EPT Grand Final: Pieter de Korver Stages Comeback, Takes Title

Pieter de Korver

After battling back from near elimination, then surviving a heads-up battle versus American Matthew Woodward, Pieter de Korver of Holland emerged early Sunday evening as the champion of the European Poker Tour (EPT) Season 5 Grand Final in Monte Carlo, earning €2,300,000 for his efforts.

When the eight-handed final table began in the early afternoon on Sunday, Norwegian Dag Martin Mikkelsen enjoyed a healthy chip lead with more than 7.3 million, about three million ahead of his nearest foes, Woodward and Hungarian Peter Trapley. poker players held steady for the first few orbits, with most hands ending with preflop raises. Then came a monster of a hand between Trapley and Mikkelsen.

With the blinds 50,000/100,000 and antes 10,000, Woodward opened for 250,000 from middle position, and Mikkelsen reraised to 625,000 behind. Then Trapley shoved all in from the button for his whole stack, about 4.25 million. Woodward got out, but the chip leader Mikkelsen decided to make the call, showing {q-Hearts}{q-Clubs} to Trapley’s {a-Diamonds}{k-Hearts}. The board ran out {8-Hearts}{5-Clubs}{2-Hearts}{10-Diamonds}{6-Spades}, and suddenly Trapley was out the door in eighth. Meanwhile, Mikkelsen was pushing the 12-million mark in chips.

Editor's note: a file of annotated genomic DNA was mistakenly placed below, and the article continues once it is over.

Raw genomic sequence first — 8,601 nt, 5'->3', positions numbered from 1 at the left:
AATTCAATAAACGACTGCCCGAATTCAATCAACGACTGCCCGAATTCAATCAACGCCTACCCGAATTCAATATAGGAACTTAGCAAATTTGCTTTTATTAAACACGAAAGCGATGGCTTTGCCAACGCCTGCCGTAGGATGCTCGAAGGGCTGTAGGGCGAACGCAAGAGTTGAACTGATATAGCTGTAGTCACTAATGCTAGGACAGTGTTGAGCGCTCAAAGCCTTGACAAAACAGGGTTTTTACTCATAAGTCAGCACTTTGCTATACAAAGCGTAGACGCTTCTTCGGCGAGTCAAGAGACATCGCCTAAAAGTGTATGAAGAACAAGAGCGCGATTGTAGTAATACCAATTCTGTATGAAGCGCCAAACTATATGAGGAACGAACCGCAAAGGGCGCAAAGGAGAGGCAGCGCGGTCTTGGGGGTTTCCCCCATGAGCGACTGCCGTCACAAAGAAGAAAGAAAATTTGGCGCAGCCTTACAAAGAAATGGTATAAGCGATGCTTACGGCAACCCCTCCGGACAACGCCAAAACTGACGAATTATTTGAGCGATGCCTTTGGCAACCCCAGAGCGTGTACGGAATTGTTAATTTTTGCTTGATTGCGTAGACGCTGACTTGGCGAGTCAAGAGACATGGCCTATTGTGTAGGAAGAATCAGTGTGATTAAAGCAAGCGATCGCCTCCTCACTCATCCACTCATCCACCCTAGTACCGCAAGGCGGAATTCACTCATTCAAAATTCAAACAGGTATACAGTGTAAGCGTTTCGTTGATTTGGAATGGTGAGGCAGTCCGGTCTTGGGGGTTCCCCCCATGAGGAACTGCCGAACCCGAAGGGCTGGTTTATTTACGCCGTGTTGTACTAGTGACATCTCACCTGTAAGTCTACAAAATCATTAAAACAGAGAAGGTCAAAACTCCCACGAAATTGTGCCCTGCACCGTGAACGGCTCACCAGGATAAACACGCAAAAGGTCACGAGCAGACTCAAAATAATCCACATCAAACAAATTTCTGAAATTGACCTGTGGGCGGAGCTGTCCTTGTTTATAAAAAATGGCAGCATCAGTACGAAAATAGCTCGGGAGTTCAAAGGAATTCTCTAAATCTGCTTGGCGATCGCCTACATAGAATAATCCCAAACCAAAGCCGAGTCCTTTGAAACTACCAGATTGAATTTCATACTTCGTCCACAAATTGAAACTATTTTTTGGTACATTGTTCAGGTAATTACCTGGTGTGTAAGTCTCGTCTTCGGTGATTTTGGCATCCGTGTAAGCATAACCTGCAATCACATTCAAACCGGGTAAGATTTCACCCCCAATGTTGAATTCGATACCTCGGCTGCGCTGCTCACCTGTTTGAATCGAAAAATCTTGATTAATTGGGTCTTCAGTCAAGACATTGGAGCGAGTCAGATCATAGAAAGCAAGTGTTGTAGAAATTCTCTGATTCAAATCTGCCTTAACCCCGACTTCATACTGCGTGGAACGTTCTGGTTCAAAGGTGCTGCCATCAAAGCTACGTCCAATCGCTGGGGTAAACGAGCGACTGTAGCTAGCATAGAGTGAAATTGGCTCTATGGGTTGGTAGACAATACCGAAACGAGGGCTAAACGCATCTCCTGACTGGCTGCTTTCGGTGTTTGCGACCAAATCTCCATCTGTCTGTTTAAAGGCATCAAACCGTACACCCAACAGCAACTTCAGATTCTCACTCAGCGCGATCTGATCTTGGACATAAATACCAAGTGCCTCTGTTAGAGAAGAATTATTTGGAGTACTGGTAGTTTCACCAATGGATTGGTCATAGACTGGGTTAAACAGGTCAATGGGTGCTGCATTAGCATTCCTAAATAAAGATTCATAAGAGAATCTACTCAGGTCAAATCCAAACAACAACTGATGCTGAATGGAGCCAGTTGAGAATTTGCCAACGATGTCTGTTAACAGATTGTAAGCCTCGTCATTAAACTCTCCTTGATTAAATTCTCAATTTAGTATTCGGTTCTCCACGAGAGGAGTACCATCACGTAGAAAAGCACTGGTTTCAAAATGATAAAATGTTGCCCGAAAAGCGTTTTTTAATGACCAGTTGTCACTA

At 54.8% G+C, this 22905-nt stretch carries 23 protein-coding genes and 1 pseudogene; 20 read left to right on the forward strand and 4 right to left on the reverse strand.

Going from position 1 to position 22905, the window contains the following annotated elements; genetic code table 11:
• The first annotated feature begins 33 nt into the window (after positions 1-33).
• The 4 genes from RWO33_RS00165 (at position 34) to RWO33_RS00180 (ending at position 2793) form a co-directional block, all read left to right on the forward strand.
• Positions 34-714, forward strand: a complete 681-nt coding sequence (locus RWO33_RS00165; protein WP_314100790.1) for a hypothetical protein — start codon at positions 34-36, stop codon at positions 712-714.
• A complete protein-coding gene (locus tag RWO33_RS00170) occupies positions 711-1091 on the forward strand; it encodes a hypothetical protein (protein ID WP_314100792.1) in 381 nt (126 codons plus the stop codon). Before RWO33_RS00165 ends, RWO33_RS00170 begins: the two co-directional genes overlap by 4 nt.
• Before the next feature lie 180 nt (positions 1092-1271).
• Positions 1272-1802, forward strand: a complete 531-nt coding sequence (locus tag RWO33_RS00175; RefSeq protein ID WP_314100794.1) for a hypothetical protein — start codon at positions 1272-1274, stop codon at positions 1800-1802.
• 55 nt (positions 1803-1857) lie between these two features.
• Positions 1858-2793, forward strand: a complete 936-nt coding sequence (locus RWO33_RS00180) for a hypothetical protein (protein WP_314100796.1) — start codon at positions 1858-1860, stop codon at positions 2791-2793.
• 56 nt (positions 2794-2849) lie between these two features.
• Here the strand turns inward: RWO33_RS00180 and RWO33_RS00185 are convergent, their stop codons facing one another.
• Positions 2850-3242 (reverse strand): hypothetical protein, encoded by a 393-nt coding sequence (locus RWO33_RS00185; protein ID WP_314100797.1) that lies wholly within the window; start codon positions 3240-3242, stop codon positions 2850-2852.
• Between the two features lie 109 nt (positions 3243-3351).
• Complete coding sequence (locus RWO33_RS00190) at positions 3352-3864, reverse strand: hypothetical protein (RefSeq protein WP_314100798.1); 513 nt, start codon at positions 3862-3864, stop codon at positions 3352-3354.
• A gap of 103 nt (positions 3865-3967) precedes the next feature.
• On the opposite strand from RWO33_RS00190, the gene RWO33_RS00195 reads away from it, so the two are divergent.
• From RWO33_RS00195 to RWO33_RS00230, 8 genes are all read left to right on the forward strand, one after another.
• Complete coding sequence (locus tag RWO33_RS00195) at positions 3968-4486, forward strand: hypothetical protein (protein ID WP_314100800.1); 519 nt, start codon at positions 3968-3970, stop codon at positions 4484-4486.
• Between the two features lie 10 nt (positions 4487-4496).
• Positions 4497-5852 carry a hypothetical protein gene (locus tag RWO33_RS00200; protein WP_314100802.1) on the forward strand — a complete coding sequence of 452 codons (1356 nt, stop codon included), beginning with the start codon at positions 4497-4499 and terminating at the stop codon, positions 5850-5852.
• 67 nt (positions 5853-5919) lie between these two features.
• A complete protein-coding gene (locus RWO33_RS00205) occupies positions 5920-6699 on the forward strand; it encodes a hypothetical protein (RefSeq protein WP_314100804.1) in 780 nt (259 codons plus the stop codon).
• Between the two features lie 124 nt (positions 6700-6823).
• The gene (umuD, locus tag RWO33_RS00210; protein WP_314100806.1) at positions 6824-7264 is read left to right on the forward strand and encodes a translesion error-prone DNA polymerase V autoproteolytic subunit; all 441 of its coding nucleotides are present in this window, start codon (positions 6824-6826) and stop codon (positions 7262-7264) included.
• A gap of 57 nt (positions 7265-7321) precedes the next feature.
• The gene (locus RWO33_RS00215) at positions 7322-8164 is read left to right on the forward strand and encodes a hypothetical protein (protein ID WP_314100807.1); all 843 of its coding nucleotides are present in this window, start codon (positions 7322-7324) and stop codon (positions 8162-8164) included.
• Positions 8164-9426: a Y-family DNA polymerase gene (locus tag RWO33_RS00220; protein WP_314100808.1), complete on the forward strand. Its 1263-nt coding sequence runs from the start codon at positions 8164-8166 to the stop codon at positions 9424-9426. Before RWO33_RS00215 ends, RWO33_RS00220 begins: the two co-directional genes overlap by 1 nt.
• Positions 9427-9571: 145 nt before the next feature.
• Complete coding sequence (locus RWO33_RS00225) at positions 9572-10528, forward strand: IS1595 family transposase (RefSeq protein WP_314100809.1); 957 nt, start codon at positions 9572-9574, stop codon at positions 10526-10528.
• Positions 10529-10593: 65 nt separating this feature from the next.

About a dozen hands later, Daniel Zink of Germany, one of the short stacks when play began on Sunday, raised to 235,000 from the button, and Mikkelsen reraised to 700,000 from the big blind. Zink shoved, and Mikkelsen quickly called, tabling {a-Diamonds}{k-Hearts}. Zink would need help with his {a-Hearts}{j-Hearts}. The flop brought a king, making life even more difficult for Zink. A jack on the turn helped, but the {a-Clubs} on the river sealed it, and Zink was out in seventh.

At that point Mikkelsen, with over 15 million, had over half of the chips at the table. However, it would be Russian Mikhail Tulchinskiy who would start getting active, knocking out the next two players on successive hands.